In Uganda, the picture that emerges from the data of the study is totally different. Only a minority of the injections is given in the government health facilities: 35% in Busoga and 23% in Ankole. Private medical practices are far more popular. They are responsible for the bulk of all injections given: in Busoga 36% and in Ankole even 47% of all injections are received there. Most striking, however, is the fact that many injections are given by non-formal providers or at home (by family members). In Busoga, 11% of the injections have been received at a non-formal facility (in Ankole this percentage is 15%) and 17% at home (in Ankole 16%). This reflects the fact that in Uganda public facilities are often mistrusted and held responsible for the spread of the AIDS-epidemic. The distribution channels for the injection equipment reflect this situation: injectionists and customers buy their syringes and needles over the counter from pharmacies. The government and NGO clinics largely depend upon foreign donations distributed through the UEDMP-kits and other institutions.
In both countries, households report a high burden of illness. In Uganda, some 70% of households in both regions have had one or more sick members in the past two weeks. In Indonesia, prevalence of illness ranges from 80 (Lebak) to 70% (Lombok). Over one fifth of all subjects in Lebak and Lombok claimed to have suffered an illness episode in the past two weeks. While there are no differences between illness rates in Lebak than in Lombok, the level of health seeking behaviour and the injection rates of the household members are higher in Lombok. Help is more often sought and more patients who seek medical attention are being injected (62 against 59% in Lebak). Injection rates per health facility, especially in Lombok, are very high. It can be calculated from the household survey that in Lebak, of all visits to formal health facilities, between 40 to 56% end in one or more injections; in Lombok these percentages are between 70 and 83%.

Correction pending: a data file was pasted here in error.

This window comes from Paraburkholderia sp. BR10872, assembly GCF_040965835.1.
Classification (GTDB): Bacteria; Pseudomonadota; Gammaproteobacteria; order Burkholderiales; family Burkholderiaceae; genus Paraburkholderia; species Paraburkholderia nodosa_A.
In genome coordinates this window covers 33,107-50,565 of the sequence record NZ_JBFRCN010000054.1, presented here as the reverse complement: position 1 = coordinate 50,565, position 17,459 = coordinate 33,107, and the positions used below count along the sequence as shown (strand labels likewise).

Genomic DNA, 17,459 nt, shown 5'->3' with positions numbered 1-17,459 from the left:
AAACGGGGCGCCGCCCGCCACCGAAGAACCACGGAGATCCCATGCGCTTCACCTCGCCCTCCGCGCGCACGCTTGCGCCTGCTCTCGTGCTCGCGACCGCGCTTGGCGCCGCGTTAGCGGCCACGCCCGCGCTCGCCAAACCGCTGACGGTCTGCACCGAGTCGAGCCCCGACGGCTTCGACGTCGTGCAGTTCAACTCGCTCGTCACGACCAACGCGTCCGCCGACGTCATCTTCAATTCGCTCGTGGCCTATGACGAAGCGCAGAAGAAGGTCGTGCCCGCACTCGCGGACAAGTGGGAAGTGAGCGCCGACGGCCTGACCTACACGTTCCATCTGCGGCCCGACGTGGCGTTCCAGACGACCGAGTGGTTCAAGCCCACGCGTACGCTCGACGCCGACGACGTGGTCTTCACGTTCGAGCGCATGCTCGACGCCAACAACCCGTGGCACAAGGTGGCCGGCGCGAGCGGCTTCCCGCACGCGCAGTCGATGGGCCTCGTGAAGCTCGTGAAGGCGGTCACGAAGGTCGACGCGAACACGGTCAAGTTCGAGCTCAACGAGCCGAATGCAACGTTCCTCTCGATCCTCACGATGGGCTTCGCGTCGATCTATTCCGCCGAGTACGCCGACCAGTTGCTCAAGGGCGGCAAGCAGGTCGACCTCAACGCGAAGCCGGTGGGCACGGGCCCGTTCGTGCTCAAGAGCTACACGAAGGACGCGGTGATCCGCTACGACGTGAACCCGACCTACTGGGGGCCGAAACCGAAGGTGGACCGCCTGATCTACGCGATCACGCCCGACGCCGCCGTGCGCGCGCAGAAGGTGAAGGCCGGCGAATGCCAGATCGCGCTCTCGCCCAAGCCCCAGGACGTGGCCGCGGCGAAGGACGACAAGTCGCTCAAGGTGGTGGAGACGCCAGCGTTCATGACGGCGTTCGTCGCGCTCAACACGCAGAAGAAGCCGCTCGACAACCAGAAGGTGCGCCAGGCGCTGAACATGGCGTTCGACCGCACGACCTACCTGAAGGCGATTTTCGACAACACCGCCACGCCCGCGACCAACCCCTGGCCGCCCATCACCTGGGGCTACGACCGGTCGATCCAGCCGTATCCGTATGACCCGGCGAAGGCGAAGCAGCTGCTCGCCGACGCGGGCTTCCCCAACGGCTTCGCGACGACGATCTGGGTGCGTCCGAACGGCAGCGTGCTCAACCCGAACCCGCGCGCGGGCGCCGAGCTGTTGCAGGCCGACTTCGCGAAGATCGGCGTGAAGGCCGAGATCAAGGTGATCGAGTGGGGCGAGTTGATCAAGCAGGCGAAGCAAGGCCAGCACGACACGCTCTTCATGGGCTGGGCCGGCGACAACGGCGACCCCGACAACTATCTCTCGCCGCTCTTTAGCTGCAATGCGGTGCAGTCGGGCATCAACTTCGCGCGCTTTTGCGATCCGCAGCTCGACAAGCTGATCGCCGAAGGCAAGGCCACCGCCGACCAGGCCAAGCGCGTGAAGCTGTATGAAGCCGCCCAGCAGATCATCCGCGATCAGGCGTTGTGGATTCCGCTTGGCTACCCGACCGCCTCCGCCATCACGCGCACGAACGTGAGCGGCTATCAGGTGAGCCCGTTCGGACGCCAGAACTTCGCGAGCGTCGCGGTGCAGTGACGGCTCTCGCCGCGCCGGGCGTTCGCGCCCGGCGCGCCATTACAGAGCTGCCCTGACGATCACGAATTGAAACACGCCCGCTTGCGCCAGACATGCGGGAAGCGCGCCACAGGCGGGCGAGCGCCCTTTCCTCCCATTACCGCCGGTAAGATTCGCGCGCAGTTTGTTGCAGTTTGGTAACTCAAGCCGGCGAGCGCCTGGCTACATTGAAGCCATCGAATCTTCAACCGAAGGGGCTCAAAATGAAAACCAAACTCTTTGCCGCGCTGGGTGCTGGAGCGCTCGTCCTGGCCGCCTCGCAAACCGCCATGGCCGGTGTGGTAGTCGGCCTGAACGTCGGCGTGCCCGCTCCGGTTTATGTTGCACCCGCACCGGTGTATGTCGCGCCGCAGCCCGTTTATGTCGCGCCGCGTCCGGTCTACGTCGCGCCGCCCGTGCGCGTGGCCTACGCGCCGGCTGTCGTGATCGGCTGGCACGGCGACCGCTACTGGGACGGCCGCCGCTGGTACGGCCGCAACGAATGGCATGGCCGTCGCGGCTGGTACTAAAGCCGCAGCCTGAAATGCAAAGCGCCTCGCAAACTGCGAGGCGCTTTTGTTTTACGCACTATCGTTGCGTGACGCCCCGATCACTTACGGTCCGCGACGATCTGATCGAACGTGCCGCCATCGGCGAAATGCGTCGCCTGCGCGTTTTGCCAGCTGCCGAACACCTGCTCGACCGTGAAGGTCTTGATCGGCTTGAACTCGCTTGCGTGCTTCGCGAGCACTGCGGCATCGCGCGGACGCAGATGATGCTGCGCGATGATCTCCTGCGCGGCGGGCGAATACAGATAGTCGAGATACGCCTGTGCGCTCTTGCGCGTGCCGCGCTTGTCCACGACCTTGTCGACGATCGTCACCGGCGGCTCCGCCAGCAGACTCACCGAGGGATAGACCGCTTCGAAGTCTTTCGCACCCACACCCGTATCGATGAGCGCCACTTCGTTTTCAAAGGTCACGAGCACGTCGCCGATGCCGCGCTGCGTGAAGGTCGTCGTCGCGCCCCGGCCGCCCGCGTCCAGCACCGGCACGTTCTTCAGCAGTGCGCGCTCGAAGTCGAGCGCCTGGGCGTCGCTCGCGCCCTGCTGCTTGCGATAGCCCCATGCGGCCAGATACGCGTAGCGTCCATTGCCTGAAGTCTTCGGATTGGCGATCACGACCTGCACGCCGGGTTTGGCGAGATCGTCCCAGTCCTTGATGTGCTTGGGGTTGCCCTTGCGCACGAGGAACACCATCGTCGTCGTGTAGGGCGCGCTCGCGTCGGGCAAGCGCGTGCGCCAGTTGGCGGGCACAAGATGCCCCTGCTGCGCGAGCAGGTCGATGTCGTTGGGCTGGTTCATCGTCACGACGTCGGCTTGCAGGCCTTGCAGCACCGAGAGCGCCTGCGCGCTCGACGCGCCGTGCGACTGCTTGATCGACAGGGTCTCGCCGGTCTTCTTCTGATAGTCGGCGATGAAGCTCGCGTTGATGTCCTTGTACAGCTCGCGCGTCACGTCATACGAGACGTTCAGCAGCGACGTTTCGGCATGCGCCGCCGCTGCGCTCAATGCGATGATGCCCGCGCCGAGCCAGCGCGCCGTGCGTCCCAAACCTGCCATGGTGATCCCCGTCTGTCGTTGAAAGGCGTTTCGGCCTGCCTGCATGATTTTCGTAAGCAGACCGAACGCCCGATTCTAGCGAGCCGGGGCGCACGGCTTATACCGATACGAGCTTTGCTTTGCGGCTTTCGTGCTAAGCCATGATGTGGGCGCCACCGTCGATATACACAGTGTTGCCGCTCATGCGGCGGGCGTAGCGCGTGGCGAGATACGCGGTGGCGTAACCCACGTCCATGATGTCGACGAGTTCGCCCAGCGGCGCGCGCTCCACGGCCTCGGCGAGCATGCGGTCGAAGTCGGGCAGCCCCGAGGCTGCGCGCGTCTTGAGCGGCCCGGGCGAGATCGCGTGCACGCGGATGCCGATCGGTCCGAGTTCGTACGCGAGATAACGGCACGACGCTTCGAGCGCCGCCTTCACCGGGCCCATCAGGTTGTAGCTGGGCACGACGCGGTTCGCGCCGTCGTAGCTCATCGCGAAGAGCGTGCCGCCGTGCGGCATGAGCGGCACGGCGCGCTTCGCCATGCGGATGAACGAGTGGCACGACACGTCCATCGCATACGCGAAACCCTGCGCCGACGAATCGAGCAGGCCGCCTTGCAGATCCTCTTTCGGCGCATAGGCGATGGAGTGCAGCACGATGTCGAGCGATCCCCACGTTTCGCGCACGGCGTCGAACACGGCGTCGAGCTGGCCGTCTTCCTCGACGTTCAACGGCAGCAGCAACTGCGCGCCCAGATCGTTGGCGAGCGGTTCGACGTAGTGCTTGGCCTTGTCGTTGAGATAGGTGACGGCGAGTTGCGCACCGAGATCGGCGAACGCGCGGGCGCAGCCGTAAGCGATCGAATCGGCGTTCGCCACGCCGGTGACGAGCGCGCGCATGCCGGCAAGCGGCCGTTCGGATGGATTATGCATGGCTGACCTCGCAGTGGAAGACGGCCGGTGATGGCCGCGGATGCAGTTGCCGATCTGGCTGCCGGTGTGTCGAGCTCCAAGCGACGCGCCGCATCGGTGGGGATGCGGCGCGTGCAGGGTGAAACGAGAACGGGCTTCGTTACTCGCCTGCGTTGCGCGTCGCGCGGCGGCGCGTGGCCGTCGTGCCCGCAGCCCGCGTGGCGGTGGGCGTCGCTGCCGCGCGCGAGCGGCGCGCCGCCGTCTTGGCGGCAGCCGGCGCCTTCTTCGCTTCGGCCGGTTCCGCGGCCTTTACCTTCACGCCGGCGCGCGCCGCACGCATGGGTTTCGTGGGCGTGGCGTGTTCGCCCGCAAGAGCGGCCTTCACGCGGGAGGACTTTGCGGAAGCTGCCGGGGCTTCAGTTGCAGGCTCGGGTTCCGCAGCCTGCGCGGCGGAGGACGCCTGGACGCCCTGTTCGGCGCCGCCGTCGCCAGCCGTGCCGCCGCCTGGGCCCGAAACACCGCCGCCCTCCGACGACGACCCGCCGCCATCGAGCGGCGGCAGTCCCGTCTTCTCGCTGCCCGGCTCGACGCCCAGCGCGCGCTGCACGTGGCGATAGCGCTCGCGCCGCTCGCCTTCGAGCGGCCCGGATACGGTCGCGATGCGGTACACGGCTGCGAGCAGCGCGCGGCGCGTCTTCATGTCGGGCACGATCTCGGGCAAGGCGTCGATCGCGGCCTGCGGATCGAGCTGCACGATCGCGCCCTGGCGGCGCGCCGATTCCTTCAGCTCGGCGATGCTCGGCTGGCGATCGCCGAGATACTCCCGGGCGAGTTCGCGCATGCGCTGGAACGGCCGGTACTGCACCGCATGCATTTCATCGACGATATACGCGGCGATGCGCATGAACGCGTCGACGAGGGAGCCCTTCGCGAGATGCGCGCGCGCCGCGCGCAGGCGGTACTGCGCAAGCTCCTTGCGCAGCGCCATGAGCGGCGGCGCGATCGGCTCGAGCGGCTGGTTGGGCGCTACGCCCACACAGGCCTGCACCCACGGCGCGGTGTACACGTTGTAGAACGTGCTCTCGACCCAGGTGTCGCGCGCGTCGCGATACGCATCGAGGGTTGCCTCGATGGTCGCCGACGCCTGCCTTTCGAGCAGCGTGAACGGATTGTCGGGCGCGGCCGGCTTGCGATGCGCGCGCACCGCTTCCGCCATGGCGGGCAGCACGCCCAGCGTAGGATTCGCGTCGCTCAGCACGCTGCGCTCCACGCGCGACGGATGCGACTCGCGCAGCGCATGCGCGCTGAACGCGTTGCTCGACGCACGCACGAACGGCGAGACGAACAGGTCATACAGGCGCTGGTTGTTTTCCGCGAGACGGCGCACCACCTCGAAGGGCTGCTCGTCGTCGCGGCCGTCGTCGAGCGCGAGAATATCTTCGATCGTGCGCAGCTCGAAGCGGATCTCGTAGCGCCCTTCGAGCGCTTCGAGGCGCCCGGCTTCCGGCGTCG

Prevalence of injection use at the level of health facilities
The study also investigated injection use at the level of health facilities. In Uganda prescriptions of 30 consecutive patients in formal health facilities (14 in Busoga, 12 in Ankole) were recorded. Injection rates are fairly high in both regions: between six to seven out of every ten patients received an injection. In Busoga, 68% of the prescriptions contained at least one injection against 60% in Ankole.
In Indonesia, patients - mainly in public health facilities - were interviewed about their complaints and about treatment given. In Lebak, 71% of the patients interviewed in public health centres had been injected. Therefore, of every ten patients treated seven received an injection. In Lombok, the mean injection rate in public health facilities is even higher: 87%. Almost nine out of ten visits here end with one or more injections being given.